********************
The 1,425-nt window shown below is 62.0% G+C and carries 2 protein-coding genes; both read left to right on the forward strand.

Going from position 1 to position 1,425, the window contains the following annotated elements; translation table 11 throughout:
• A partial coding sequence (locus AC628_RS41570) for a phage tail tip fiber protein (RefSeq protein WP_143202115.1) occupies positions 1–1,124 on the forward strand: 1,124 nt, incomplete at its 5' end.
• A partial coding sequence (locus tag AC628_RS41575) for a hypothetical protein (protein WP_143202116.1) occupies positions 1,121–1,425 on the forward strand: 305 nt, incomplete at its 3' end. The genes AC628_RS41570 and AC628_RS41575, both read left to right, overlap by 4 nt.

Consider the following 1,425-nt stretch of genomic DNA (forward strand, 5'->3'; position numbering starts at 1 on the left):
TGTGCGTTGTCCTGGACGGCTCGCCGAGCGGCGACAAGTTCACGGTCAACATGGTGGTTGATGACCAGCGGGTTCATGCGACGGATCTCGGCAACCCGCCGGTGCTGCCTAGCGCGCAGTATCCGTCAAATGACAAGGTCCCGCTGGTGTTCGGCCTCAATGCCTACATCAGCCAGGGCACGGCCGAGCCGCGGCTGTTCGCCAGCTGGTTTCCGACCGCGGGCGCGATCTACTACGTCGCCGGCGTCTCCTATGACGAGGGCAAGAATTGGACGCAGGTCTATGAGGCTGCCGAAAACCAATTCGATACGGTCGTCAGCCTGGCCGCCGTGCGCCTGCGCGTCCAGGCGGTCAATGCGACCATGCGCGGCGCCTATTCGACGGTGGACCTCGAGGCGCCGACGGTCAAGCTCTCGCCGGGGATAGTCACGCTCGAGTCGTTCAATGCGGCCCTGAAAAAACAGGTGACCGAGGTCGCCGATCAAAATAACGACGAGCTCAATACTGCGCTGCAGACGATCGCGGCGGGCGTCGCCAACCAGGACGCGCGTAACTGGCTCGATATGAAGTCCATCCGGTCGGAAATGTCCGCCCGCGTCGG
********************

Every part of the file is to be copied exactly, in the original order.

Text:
The 1,425-nt window shown below is 62.0% G+C and carries 2 protein-coding genes; both read left to right on the forward strand.

Going from position 1 to position 1,425, the window contains the following annotated elements; translation table 11 throughout:
• A partial coding sequence (locus AC628_RS41570) for a phage tail tip fiber protein (RefSeq protein WP_143202115.1) occupies positions 1–1,124 on the forward strand: 1,124 nt, incomplete at its 5' end.
• A partial coding sequence (locus tag AC628_RS41575) for a hypothetical protein (protein WP_143202116.1) occupies positions 1,121–1,425 on the forward strand: 305 nt, incomplete at its 3' end. The genes AC628_RS41570 and AC628_RS41575, both read left to right, overlap by 4 nt.

Consider the following 1,425-nt stretch of genomic DNA (forward strand, 5'->3'; position numbering starts at 1 on the left):
TGTGCGTTGTCCTGGACGGCTCGCCGAGCGGCGACAAGTTCACGGTCAACATGGTGGTTGATGACCAGCGGGTTCATGCGACGGATCTCGGCAACCCGCCGGTGCTGCCTAGCGCGCAGTATCCGTCAAATGACAAGGTCCCGCTGGTGTTCGGCCTCAATGCCTACATCAGCCAGGGCACGGCCGAGCCGCGGCTGTTCGCCAGCTGGTTTCCGACCGCGGGCGCGATCTACTACGTCGCCGGCGTCTCCTATGACGAGGGCAAGAATTGGACGCAGGTCTATGAGGCTGCCGAAAACCAATTCGATACGGTCGTCAGCCTGGCCGCCGTGCGCCTGCGCGTCCAGGCGGTCAATGCGACCATGCGCGGCGCCTATTCGACGGTGGACCTCGAGGCGCCGACGGTCAAGCTCTCGCCGGGGATAGTCACGCTCGAGTCGTTCAATGCGGCCCTGAAAAAACAGGTGACCGAGGTCGCCGATCAAAATAACGACGAGCTCAATACTGCGCTGCAGACGATCGCGGCGGGCGTCGCCAACCAGGACGCGCGTAACTGGCTCGATATGAAGTCCATCCGGTCGGAAATGTCCGCCCGCGTCGG